Bank of England Governor Mark Carney has defended the central bank's projections for the potentially major economic impact of Brexit which angered some lawmakers opposed to Prime Minister Theresa May's plans for leaving the European Union.
Carney also hit back at critics of the BoE report, which detailed several worst-case scenarios for Britain's economy, dependent on the nature of a Brexit deal (if any).
Carney told lawmakers on Tuesday that the scenarios set out by the BoE reflected preparatory work to ensure banks and other lenders were ready for Brexit, and were not off-the-cuff forecasts. "We didn't just stay up all night and write a letter to the Treasury Committee", Carney said. "You asked for something that we had and we brought it and gave it to you", he said.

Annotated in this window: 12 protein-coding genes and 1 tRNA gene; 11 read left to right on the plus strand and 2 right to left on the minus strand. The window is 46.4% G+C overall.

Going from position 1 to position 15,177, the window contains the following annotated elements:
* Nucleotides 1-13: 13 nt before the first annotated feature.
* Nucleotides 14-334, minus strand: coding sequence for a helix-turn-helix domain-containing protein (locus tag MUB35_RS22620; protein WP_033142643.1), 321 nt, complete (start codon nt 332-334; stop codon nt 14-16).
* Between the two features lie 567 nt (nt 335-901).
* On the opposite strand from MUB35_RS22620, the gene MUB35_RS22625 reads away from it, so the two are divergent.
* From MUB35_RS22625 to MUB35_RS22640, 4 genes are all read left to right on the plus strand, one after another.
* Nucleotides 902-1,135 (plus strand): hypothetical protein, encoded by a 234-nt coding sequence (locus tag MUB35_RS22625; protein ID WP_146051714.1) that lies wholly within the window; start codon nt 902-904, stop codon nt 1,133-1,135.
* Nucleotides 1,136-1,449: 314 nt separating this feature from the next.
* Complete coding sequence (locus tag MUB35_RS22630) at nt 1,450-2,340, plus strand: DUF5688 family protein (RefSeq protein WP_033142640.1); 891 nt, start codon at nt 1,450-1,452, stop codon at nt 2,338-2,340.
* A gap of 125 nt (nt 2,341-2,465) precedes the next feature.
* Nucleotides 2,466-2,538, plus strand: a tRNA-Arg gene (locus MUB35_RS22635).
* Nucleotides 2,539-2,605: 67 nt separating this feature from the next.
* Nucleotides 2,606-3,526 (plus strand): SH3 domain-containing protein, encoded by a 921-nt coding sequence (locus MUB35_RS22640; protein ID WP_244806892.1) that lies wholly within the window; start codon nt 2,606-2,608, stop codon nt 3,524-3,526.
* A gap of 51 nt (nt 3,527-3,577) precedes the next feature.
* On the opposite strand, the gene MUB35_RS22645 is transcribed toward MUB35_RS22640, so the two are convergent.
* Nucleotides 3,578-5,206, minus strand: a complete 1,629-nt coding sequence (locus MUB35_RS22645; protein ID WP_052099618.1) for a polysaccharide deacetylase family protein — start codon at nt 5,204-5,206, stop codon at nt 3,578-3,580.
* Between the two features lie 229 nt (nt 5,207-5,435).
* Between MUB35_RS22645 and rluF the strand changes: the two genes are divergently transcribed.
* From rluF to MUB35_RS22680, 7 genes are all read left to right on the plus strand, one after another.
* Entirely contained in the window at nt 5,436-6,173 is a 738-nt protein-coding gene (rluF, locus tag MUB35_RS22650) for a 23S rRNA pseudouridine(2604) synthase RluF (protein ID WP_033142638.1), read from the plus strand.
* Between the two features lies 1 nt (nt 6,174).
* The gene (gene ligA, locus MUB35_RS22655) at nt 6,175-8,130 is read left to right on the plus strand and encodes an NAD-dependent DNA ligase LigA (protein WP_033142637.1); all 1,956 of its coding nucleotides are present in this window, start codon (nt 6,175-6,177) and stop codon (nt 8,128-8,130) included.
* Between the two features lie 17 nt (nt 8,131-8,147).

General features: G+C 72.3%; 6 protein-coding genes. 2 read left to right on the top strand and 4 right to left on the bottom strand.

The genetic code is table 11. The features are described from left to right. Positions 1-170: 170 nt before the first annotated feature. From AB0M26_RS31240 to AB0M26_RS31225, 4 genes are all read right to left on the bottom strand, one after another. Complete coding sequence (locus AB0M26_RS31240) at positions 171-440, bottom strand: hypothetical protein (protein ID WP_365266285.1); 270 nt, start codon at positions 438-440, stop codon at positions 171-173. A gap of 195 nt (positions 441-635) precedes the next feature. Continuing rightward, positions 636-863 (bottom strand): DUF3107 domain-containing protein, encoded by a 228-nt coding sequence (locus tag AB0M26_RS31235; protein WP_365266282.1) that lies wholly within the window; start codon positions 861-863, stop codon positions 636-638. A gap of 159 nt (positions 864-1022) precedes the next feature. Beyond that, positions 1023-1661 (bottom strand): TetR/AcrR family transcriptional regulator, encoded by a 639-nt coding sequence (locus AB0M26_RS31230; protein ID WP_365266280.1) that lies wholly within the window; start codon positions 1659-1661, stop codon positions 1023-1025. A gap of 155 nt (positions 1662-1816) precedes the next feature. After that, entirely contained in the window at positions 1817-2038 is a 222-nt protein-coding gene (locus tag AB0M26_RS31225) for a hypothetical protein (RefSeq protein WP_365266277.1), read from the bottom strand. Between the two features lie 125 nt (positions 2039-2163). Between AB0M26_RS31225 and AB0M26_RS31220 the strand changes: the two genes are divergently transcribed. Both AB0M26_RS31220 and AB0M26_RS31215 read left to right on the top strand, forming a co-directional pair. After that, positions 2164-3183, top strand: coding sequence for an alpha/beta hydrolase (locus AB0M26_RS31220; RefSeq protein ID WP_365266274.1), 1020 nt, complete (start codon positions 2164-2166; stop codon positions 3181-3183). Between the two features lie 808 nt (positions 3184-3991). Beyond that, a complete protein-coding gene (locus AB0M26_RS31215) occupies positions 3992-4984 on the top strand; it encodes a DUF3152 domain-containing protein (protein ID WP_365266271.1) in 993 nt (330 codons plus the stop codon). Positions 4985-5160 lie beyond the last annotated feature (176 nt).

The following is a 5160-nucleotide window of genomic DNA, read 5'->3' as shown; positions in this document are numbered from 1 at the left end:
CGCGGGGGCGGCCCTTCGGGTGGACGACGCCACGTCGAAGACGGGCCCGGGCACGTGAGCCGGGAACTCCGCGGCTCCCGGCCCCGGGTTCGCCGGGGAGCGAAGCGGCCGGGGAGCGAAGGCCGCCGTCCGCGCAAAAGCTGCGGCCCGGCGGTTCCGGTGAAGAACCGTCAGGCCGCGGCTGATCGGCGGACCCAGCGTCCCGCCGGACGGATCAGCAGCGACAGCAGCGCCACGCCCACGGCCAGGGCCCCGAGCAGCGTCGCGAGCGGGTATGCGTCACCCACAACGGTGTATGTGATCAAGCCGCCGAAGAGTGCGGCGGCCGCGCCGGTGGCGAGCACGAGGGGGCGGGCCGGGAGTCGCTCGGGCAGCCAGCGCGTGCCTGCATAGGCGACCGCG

Britain's vital financial sector could be undermined if MPs reject the Prime Minister's Brexit deal and instead push for the United Kingdom to adopt a Norway-style settlement, Mark Carney and his deputies have warned.
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Mr Carney said there was "no exam crisis" with teams of experts at the Bank behind the Brexit impact analysis, which he stressed was only published at the Treasury Select Committee's request. He also took a swipe at the bank's analysis, saying it "saddens me to see the Bank of England unnecessarily drawn into this project".
"For individual food products obviously it's going to vary but what people will do is what everyone does, it's that if the price of something goes up more than the price of something else, they switch products".
Some politicans have suggested a Norway-style Brexit could be a temporary solution for Britain as it struggles to find a way to strike a new long-term relationship with the EU.